Graham Mills: haha -- a bit of fun to end on
Lux Tergeste: Loved it, Graham! I also remember your old train project. Manchester, was it? That was a couple of years back, maybe more. Really impressive, I wish my students could see it
Graham Mills: nods, Liverpool & Manchester
Ard Rhys: Yes, great visit. Thanks, Graham
Graham Mills: hope nobody drowned
Thirza Ember: only Frank, but we can always revive him with grog
Mal Burns: glug glug splutters
James Atlloud: I survived!
Graham Mills: heh, well done all :)
Lux Tergeste: Thank you for opening the sim for us
James Atlloud: So much work represented here.  amazing!
humbletim metaverse: thanks graham!
Marlu Nic: Thank you Graham!
Neo Leos: Ok finally I've been able to join a tour! Interesting the setup of the harbour over the ancienbt map :)
Graham Mills: nice seeing you, yes, fun detective work. Bye everyone and thanks for the visit :)

Then off we went to Pepperland.
This signature build by Mudpuddle Cleanslate is a celebration of the movie Yellow Submarine, and comprises a pair of regions, one showing the land-based scenes from the famous animated movie, the other (Pepperland II) dedicateed to the underwater part of the action, as shown here.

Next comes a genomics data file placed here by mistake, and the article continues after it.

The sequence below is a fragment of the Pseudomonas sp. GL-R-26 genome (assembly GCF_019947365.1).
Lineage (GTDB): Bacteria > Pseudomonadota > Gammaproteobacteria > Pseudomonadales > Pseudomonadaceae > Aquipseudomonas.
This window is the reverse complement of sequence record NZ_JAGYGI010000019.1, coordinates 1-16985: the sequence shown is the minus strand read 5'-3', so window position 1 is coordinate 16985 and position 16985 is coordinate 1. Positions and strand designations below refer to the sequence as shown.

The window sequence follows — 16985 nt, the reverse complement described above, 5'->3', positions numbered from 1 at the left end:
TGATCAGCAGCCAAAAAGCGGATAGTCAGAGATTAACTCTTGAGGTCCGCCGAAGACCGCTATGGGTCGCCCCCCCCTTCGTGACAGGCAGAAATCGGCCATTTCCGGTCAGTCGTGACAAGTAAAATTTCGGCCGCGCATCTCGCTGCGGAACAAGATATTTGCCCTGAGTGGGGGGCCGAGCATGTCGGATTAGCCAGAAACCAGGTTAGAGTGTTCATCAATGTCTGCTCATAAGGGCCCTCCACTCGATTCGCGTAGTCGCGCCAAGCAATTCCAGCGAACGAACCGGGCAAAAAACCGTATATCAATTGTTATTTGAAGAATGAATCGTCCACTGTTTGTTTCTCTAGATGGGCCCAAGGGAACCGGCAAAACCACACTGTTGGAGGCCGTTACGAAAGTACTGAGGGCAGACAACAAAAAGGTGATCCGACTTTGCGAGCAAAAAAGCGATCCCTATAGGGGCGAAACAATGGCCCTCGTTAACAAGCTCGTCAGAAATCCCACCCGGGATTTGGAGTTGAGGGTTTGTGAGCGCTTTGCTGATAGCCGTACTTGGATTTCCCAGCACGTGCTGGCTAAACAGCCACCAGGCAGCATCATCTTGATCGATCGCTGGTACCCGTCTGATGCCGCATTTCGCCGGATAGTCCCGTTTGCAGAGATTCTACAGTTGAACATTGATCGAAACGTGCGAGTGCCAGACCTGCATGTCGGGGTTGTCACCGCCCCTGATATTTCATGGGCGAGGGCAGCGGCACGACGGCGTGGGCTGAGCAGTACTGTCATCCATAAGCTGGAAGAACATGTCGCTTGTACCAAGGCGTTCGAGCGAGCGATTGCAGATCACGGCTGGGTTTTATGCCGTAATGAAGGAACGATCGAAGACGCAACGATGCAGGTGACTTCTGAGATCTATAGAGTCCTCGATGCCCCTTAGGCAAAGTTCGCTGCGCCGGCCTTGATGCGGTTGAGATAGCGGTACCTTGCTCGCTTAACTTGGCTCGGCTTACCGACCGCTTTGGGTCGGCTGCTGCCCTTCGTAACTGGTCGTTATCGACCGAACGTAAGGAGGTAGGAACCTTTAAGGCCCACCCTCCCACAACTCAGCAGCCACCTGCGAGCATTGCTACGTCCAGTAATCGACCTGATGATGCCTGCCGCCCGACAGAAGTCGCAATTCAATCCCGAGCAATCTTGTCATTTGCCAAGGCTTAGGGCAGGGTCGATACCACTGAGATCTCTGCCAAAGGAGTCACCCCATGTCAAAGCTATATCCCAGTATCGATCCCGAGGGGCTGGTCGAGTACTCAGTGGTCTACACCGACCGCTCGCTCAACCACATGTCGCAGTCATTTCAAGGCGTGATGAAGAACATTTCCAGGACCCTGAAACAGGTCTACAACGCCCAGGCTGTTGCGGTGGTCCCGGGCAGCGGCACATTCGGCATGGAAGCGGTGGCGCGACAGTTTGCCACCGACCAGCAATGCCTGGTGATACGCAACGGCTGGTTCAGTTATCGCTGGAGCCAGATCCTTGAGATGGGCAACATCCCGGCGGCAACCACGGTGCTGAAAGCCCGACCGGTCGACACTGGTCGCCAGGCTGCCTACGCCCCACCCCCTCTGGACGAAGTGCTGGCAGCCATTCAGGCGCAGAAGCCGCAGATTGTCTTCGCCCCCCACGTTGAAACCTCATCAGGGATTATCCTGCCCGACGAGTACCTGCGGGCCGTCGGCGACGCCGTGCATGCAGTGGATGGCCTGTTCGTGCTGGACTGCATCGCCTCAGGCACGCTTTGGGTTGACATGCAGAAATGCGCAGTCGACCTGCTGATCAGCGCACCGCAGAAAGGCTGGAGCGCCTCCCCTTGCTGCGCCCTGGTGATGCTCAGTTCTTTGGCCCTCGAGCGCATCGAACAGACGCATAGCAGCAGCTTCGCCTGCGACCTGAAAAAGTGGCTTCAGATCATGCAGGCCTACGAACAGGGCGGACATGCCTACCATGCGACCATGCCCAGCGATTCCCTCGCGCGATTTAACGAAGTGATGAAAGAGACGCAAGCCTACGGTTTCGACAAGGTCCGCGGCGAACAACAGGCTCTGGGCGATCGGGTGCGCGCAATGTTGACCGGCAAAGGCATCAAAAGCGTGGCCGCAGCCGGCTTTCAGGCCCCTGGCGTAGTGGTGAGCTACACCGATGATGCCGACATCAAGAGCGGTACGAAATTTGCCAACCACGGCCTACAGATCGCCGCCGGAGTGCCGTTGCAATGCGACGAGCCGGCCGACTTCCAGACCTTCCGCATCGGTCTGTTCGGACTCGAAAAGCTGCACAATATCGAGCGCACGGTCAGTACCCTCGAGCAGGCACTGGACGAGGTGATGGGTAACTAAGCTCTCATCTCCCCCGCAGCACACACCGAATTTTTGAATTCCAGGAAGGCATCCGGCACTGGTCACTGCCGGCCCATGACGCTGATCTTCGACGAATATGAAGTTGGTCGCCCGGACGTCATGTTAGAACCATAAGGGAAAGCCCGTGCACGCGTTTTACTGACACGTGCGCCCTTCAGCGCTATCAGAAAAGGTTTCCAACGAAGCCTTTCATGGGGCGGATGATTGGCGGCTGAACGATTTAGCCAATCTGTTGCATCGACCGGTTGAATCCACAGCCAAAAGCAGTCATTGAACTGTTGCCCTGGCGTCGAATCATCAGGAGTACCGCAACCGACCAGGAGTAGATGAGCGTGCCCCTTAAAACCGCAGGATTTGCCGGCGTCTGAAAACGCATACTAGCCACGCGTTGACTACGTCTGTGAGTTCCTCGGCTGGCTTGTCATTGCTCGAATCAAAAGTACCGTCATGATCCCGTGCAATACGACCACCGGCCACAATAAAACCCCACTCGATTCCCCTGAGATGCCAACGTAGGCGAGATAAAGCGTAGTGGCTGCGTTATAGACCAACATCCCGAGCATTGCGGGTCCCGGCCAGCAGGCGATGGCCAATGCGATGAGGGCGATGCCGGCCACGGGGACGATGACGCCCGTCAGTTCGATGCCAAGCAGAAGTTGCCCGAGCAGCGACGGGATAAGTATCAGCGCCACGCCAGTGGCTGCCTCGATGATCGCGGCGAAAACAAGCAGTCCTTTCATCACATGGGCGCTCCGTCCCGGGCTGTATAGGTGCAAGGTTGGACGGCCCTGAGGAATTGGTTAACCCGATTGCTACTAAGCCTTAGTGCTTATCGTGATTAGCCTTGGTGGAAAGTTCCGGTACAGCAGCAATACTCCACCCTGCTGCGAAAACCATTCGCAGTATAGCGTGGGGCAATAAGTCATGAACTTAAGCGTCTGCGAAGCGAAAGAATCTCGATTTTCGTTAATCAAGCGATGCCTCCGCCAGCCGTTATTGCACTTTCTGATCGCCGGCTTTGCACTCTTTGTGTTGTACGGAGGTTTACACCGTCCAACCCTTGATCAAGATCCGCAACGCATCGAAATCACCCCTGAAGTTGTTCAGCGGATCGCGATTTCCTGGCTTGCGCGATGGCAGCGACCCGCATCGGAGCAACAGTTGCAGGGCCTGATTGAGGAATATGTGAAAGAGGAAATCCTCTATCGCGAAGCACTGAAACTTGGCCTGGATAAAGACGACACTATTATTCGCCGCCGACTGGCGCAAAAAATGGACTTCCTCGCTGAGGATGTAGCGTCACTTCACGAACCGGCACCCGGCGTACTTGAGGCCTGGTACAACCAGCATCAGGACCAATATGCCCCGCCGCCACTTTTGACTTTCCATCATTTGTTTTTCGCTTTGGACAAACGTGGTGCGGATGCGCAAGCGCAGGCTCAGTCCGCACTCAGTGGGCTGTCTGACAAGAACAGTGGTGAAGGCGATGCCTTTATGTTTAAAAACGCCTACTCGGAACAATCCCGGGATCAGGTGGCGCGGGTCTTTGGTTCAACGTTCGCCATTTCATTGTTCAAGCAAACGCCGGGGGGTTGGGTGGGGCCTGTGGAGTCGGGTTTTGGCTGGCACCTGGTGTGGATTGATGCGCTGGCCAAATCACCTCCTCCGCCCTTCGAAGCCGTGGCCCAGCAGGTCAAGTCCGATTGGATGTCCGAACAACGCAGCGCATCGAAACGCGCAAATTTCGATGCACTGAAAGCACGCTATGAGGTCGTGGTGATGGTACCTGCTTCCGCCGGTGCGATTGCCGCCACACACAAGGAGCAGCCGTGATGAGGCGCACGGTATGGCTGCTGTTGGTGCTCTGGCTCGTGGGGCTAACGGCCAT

Mud has cleverly rendered in 3 D the 2D drawings of stylized people, fantastic animals and improbably exotic plants, as well as surreal elements like the pointing hand that flies like a rocket around the region.
Mudpuddle has a bunch of excellent videos of his builds on his channel, this one of Pepperland is my favorite, it catches lots of aspects of the build that are easy to overlook.

Thirza Ember: if you don't know the story, this site is a good source

Lux Tergeste: My daughters would watch it again and again
Thirza.Ember: maybe Lux can tell us about the film and why is it still such a favourite
 Lux Tergeste: Well, it is a bit visually nonsensical, and a good many years have gone by, unfortunately - somebody was chasing the submarine, if I remember well
Speaking of Submarines, apart from the one on top of the pyramid, there's a much larger, visitable version of the craft up in the sky, at about 100m. 

Nara Nook: this is cool :)
Marlu Nic: I am enchanted
Thirza Ember: ok what is your  favorite Beatles song?
Mal Burns: can't possibly anwser that one
James Atlloud: 'Day in the life'
Nara Nook: Paperback Writer

That was when we all crashed. Oh it's easy to say a script did it, or read into it all that Vivox/FS voodoo. Much easier to blame Chester the animesh cat who, having made a dozen teleports in less time than it takes to clean out a litter tray, decided to go ahead and bork me. Thanks to the great Nara Malone for catching the moment for posterity!

HG Addresses
Liverpool Old Dock (Kitely), by Graham Mills,  is not open to the public.
Pepperland by Mudpuddle Cleanslate 

No comments:

Post a Comment